An application note from Littelfuse on peak current considerations when reed switches and magnetic sensors are handling capacitive loads. Link here (PDF)
When there is significant capacitance in a reed sensor, reed relay or reed switch circuit, the peak current and energy switched by the reed contacts should be considered. However, if the capacitance is less than 100 nF at 5 V or 0.1 nF at 150 V, and the cable length is less than 10 meters, the capacitance will not significantly effect switching life.
If a capacitor is placed in parallel across the reed contacts, the peak current will be determined by the load voltage, the contact resistance, the wiring resistance, the ESR of the capacitor, and the inductance of the circuitry. Because the resistance and inductance in the circuit path are likely small, the peak current can be amperes or tens of amperes, exceeding the maximum switching current of the reed switch, reed relay or reed sensor. Even if the maximum switching current is not exceeded, switching life may be reduced.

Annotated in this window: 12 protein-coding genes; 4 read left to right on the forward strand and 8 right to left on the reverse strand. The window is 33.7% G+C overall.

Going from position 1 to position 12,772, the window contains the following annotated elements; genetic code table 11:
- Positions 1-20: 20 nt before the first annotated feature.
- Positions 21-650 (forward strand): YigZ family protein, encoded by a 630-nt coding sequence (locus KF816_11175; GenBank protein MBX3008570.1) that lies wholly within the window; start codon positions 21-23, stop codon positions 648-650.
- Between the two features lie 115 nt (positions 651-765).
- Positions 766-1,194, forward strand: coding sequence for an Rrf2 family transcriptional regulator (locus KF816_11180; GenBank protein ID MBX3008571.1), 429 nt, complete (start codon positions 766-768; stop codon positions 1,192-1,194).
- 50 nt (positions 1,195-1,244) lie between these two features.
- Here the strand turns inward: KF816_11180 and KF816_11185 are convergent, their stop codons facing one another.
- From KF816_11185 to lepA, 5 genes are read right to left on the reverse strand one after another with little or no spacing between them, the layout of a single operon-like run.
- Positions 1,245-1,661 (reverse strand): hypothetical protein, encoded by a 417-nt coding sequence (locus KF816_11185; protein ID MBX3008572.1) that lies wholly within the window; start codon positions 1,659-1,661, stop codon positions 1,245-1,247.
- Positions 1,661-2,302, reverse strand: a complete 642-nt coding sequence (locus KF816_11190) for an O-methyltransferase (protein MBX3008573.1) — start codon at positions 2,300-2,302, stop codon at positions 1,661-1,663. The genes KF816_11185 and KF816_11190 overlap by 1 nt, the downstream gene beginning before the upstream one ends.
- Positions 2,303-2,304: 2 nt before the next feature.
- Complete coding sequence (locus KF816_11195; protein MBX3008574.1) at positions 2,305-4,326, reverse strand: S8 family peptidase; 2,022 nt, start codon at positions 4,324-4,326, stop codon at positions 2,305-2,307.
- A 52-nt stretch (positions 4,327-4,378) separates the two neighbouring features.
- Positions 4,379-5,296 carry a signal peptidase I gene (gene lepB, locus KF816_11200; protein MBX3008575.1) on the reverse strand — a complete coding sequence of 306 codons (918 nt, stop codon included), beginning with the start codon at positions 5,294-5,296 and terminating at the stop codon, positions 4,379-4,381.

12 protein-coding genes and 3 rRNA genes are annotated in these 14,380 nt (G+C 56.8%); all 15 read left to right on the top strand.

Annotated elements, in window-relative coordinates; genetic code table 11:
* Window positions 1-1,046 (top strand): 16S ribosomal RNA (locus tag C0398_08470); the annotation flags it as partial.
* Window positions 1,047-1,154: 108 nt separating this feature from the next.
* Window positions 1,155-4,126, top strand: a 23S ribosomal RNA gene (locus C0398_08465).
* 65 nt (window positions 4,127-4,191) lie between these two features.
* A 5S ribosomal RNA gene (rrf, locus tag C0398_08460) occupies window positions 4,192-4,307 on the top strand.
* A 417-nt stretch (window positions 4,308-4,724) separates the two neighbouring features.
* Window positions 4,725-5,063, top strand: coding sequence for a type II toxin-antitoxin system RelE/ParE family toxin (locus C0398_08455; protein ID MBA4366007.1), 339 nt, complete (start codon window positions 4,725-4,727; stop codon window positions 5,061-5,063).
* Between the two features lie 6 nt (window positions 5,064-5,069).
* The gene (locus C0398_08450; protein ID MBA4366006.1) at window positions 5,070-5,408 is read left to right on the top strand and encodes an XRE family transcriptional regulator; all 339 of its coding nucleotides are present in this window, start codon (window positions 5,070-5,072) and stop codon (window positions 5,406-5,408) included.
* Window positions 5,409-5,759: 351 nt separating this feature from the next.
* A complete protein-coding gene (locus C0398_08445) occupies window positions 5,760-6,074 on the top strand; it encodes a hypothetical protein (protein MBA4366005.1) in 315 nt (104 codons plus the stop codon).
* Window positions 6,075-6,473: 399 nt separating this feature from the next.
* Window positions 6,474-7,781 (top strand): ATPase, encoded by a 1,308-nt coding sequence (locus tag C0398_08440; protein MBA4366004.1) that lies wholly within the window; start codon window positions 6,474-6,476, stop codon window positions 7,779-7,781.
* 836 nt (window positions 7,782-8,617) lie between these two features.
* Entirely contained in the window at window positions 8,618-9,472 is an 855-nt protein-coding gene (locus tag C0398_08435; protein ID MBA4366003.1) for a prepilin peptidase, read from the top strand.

A capacitor not directly across the reed contacts may still generate a high current spike when the reed contact is closed. Depending on the circuit arrangement, the peak discharge current may occur when the capacitor is charged or discharged. Components other than capacitors can have significant capacitance, including long cables, MOVs (Metal Oxide Varistors), and MOSFET gates.